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Cygnet Sherwood House Outstanding

Inspection Summary


Overall summary & rating

Outstanding

Updated 26 April 2019

We rated Sherwood House as outstanding because:

  • There was a strong, visible person-centred culture. Staff were highly motivated and inspired to offer care that was kind and promoted people’s dignity. Staff actively involved patients, families and carers in care decisions to make sure patients were active participants in their care and treatment.
  • Feedback from patients, relatives and stakeholders was continually positive about the way staff treated patients. Patients told us that staff went the extra mile and their care and support exceeded their expectations.
  • The service was tailored to meet the needs of individual people and was delivered in a way to ensure flexibility, choice and continuity of care.
  • There was a proactive approach to understanding the needs of different groups of people and to deliver care in a way that meets these needs and promotes equality. This included patients with complex needs.
  • The service provided safe care. The environment was safe and clean. There were enough nurses and doctors. Staff assessed and managed risk well. They minimised the use of restrictive practices, managed medicines safely and followed good practice with respect to safeguarding.
  • Staff developed holistic, recovery-oriented care plans informed by a comprehensive assessment. They provided a range of treatments suitable to the needs of the patients cared for in a mental health high dependency rehabilitation ward and in line with national best practice guidance. Staff engaged in clinical audit to evaluate the quality of care they provided.
  • The hospital team included or had access to the full range of specialists required to meet the needs of patients. Managers ensured that these staff received training, supervision and appraisal. The staff worked well together as a multidisciplinary team and with those outside the hospital who would have a role in providing aftercare.
  • Staff understood and discharged their roles and responsibilities under the Mental Health Act 1983 and the Mental Capacity Act 2005.
  • Staff planned and managed discharge well and liaised well with services that would provide aftercare. As a result, discharge was rarely delayed for other than a clinical reason

  • The service worked to a recognised model of high dependency mental health rehabilitation. It was well led, and the governance processes ensured that hospital procedures ran smoothly.

However:

  • There had been four consultant psychiatrists in the last two years and the current one was also leaving. Patients said this affected their wellbeing as they thought they had to explain how they felt repeatedly to a new doctor.
  • One medication prescribed to a patient for the side effects of their mental health medication was not included on their consent to treatment form.
Inspection areas

Safe

Good

Updated 26 April 2019

We rated safe as good because:

  • The hospital was safe, clean, well equipped, well furnished, well maintained and fit for purpose.
  • The service had enough nursing and medical staff, who knew the patients and received basic training to keep people safe from avoidable harm.
  • Staff assessed and managed risks to patients and themselves well and achieved the right balance between maintaining safety and providing the least restrictive environment possible in order to facilitate patients’ recovery. Staff followed best practice in anticipating, de-escalating and managing challenging behaviour. As a result, they used restraint only after attempts at de-escalation had failed. The hospital staff participated in the provider’s restrictive interventions reduction programme.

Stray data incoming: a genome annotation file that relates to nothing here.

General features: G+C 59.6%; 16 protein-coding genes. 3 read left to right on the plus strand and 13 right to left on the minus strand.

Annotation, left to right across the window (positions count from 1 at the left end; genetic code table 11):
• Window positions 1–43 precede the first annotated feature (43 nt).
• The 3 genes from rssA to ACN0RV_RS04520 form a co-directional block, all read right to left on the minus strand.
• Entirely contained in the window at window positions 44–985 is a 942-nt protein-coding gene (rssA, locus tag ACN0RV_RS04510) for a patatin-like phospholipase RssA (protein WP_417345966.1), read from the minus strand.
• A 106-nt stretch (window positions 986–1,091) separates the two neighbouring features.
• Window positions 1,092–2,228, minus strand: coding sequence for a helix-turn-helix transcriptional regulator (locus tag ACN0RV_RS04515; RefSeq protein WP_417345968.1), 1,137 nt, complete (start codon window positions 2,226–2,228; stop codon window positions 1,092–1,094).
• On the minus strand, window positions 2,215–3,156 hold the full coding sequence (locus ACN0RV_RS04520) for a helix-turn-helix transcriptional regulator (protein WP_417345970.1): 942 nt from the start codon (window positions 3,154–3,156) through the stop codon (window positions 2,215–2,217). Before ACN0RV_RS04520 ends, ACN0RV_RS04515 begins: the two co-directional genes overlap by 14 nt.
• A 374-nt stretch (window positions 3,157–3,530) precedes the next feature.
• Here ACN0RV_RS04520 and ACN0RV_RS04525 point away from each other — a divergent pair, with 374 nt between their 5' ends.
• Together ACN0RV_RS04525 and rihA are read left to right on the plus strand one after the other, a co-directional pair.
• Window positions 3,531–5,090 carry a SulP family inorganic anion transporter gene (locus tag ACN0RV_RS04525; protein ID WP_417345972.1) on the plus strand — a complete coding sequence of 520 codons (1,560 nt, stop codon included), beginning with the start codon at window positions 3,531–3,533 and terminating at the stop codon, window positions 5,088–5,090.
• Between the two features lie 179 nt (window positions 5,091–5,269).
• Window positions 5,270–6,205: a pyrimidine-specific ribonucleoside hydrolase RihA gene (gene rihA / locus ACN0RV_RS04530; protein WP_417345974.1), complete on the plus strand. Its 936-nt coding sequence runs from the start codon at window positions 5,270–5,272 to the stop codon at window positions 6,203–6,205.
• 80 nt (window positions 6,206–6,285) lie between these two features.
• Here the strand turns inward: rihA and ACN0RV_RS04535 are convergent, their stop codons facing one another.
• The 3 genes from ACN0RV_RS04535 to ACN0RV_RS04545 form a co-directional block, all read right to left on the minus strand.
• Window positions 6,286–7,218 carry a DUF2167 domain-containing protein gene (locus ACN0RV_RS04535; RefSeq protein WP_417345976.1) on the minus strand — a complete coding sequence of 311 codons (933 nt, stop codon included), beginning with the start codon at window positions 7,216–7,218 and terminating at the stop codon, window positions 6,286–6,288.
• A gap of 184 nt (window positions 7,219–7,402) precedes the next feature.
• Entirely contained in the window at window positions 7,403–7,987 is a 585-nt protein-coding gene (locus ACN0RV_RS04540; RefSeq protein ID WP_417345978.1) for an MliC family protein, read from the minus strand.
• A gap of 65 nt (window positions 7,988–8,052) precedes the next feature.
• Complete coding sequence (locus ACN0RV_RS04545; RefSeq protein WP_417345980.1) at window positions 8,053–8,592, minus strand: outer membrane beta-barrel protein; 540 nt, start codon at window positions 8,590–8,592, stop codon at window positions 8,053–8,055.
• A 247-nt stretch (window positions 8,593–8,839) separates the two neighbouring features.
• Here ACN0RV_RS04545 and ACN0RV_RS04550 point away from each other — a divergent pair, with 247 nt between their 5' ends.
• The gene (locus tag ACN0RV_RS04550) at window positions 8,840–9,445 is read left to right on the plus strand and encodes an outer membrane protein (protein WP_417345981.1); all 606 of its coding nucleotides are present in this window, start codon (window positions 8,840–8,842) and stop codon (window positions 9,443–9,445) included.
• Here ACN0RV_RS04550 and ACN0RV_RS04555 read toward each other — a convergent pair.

• Staff understood how to protect patients from abuse and/or exploitation and worked well with other agencies to do so. Staff had training on how to recognise and report abuse and/or exploitation and they knew how to apply it.
  • Staff had easy access to clinical information and it was easy for them to maintain high quality clinical records – whether paper-based or electronic.
  • Staff followed best practice when storing, dispensing, and recording the use of medicines. Staff regularly reviewed the effects of medications on each patient’s physical health.
  • The hospital had a good track record on safety. Staff managed patient safety incidents well, recognised incidents and reported them appropriately. Managers investigated incidents and shared lessons learned with the whole team and the wider service. When things went wrong, staff apologised and gave patients honest information and suitable support.

Effective

Good

Updated 26 April 2019

We rated effective as good because:

  • Staff assessed the physical and mental health of all patients on admission. They developed individual care plans which were reviewed regularly through multidisciplinary discussion and updated as needed. Care plans reflected the assessed needs, were personalised, holistic and recovery-oriented.
  • Staff provided a range of care and treatment interventions suitable for the patient group and consistent with national guidance on best practice. This included access to psychological therapies, support for self-care and the development of everyday living skills, and meaningful occupation. Staff ensured that patients had good access to physical healthcare and supported patients to live healthier lives.
  • Staff used recognised rating scales to assess and record severity and outcomes. They also participated in clinical audit, benchmarking and quality improvement initiatives.
  • The hospital team included or had access to the full range of specialists required to meet the needs of patients. Managers made sure they had staff with a range of skills need to provide high quality care. They supported staff with appraisals, supervision, reflective practice sessions and opportunities to update and further develop their skills. Managers provided an induction programme for new staff.
  • Staff from different disciplines worked together as a team to benefit patients. They supported each other to make sure patients had no gaps in their care. The team had effective working relationships with staff from services that would provide aftercare following the patient’s discharge and engaged with them early in the patient’s admission to plan discharge.